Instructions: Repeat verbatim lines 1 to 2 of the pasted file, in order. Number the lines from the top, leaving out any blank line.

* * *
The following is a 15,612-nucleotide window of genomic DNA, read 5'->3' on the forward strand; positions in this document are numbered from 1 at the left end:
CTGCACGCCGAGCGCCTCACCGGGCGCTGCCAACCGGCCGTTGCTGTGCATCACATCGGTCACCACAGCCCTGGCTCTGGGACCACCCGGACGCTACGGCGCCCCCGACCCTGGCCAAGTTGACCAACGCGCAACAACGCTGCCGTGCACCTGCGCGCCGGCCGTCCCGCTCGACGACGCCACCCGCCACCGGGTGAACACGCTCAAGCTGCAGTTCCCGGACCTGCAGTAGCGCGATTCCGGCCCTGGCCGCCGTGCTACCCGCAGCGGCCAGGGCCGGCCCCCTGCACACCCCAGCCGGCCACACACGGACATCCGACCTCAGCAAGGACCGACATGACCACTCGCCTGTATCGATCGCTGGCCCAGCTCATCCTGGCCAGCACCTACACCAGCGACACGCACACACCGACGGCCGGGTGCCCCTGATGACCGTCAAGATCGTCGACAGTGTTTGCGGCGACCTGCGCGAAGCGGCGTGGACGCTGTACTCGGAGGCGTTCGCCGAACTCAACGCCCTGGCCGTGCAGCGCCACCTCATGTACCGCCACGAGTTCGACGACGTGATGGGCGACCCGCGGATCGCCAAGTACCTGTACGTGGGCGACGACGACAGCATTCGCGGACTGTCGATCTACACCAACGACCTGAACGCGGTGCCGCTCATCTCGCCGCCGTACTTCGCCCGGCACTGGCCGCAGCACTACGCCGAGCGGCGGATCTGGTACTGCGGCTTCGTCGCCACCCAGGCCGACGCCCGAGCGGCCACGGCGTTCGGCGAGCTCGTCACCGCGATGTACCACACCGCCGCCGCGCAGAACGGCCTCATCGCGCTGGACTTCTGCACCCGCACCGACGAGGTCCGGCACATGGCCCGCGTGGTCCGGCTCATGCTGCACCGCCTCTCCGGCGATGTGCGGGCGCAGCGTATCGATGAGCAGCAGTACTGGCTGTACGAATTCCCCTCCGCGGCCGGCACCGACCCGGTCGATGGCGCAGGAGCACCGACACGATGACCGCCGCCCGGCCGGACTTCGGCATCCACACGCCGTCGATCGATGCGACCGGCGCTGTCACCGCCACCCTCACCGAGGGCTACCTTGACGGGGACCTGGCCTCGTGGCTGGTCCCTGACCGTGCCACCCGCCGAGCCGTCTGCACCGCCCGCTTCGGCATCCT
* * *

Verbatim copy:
The following is a 15,612-nucleotide window of genomic DNA, read 5'->3' on the forward strand; positions in this document are numbered from 1 at the left end:
CTGCACGCCGAGCGCCTCACCGGGCGCTGCCAACCGGCCGTTGCTGTGCATCACATCGGTCACCACAGCCCTGGCTCTGGGACCACCCGGACGCTACGGCGCCCCCGACCCTGGCCAAGTTGACCAACGCGCAACAACGCTGCCGTGCACCTGCGCGCCGGCCGTCCCGCTCGACGACGCCACCCGCCACCGGGTGAACACGCTCAAGCTGCAGTTCCCGGACCTGCAGTAGCGCGATTCCGGCCCTGGCCGCCGTGCTACCCGCAGCGGCCAGGGCCGGCCCCCTGCACACCCCAGCCGGCCACACACGGACATCCGACCTCAGCAAGGACCGACATGACCACTCGCCTGTATCGATCGCTGGCCCAGCTCATCCTGGCCAGCACCTACACCAGCGACACGCACACACCGACGGCCGGGTGCCCCTGATGACCGTCAAGATCGTCGACAGTGTTTGCGGCGACCTGCGCGAAGCGGCGTGGACGCTGTACTCGGAGGCGTTCGCCGAACTCAACGCCCTGGCCGTGCAGCGCCACCTCATGTACCGCCACGAGTTCGACGACGTGATGGGCGACCCGCGGATCGCCAAGTACCTGTACGTGGGCGACGACGACAGCATTCGCGGACTGTCGATCTACACCAACGACCTGAACGCGGTGCCGCTCATCTCGCCGCCGTACTTCGCCCGGCACTGGCCGCAGCACTACGCCGAGCGGCGGATCTGGTACTGCGGCTTCGTCGCCACCCAGGCCGACGCCCGAGCGGCCACGGCGTTCGGCGAGCTCGTCACCGCGATGTACCACACCGCCGCCGCGCAGAACGGCCTCATCGCGCTGGACTTCTGCACCCGCACCGACGAGGTCCGGCACATGGCCCGCGTGGTCCGGCTCATGCTGCACCGCCTCTCCGGCGATGTGCGGGCGCAGCGTATCGATGAGCAGCAGTACTGGCTGTACGAATTCCCCTCCGCGGCCGGCACCGACCCGGTCGATGGCGCAGGAGCACCGACACGATGACCGCCGCCCGGCCGGACTTCGGCATCCACACGCCGTCGATCGATGCGACCGGCGCTGTCACCGCCACCCTCACCGAGGGCTACCTTGACGGGGACCTGGCCTCGTGGCTGGTCCCTGACCGTGCCACCCGCCGAGCCGTCTGCACCGCCCGCTTCGGCATCCT